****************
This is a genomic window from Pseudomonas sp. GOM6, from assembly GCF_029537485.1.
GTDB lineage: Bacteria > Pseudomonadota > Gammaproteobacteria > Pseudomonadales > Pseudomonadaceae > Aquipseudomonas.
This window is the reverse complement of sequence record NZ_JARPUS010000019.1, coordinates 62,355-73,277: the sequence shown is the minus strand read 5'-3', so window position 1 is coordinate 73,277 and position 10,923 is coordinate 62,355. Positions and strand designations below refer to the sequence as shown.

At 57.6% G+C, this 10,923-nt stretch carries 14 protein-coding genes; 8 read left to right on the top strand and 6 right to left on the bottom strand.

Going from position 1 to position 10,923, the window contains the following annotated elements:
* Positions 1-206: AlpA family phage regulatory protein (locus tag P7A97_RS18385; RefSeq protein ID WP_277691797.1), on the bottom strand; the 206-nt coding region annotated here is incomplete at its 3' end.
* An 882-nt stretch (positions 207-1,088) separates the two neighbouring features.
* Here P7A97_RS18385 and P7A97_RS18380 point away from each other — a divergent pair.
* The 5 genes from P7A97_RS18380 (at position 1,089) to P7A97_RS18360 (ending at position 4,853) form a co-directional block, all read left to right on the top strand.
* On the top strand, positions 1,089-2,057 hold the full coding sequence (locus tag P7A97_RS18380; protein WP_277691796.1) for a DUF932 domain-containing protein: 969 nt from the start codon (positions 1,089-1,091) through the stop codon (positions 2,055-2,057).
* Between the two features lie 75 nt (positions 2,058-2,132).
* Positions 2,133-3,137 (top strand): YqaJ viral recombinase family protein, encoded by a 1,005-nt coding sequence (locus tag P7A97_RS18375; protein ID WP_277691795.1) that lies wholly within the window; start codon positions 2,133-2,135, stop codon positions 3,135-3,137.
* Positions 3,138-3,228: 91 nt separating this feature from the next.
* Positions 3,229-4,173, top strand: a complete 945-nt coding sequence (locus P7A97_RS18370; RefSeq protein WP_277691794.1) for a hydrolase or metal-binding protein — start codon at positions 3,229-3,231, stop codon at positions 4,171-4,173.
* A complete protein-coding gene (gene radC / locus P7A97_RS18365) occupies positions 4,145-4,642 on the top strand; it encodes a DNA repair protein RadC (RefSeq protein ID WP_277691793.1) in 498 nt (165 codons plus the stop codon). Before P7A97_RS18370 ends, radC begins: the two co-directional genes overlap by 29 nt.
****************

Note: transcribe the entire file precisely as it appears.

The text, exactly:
This is a genomic window from Pseudomonas sp. GOM6, from assembly GCF_029537485.1.
GTDB lineage: Bacteria > Pseudomonadota > Gammaproteobacteria > Pseudomonadales > Pseudomonadaceae > Aquipseudomonas.
This window is the reverse complement of sequence record NZ_JARPUS010000019.1, coordinates 62,355-73,277: the sequence shown is the minus strand read 5'-3', so window position 1 is coordinate 73,277 and position 10,923 is coordinate 62,355. Positions and strand designations below refer to the sequence as shown.

At 57.6% G+C, this 10,923-nt stretch carries 14 protein-coding genes; 8 read left to right on the top strand and 6 right to left on the bottom strand.

Going from position 1 to position 10,923, the window contains the following annotated elements:
* Positions 1-206: AlpA family phage regulatory protein (locus tag P7A97_RS18385; RefSeq protein ID WP_277691797.1), on the bottom strand; the 206-nt coding region annotated here is incomplete at its 3' end.
* An 882-nt stretch (positions 207-1,088) separates the two neighbouring features.
* Here P7A97_RS18385 and P7A97_RS18380 point away from each other — a divergent pair.
* The 5 genes from P7A97_RS18380 (at position 1,089) to P7A97_RS18360 (ending at position 4,853) form a co-directional block, all read left to right on the top strand.
* On the top strand, positions 1,089-2,057 hold the full coding sequence (locus tag P7A97_RS18380; protein WP_277691796.1) for a DUF932 domain-containing protein: 969 nt from the start codon (positions 1,089-1,091) through the stop codon (positions 2,055-2,057).
* Between the two features lie 75 nt (positions 2,058-2,132).
* Positions 2,133-3,137 (top strand): YqaJ viral recombinase family protein, encoded by a 1,005-nt coding sequence (locus tag P7A97_RS18375; protein ID WP_277691795.1) that lies wholly within the window; start codon positions 2,133-2,135, stop codon positions 3,135-3,137.
* Positions 3,138-3,228: 91 nt separating this feature from the next.
* Positions 3,229-4,173, top strand: a complete 945-nt coding sequence (locus P7A97_RS18370; RefSeq protein WP_277691794.1) for a hydrolase or metal-binding protein — start codon at positions 3,229-3,231, stop codon at positions 4,171-4,173.
* A complete protein-coding gene (gene radC / locus P7A97_RS18365) occupies positions 4,145-4,642 on the top strand; it encodes a DNA repair protein RadC (RefSeq protein ID WP_277691793.1) in 498 nt (165 codons plus the stop codon). Before P7A97_RS18370 ends, radC begins: the two co-directional genes overlap by 29 nt.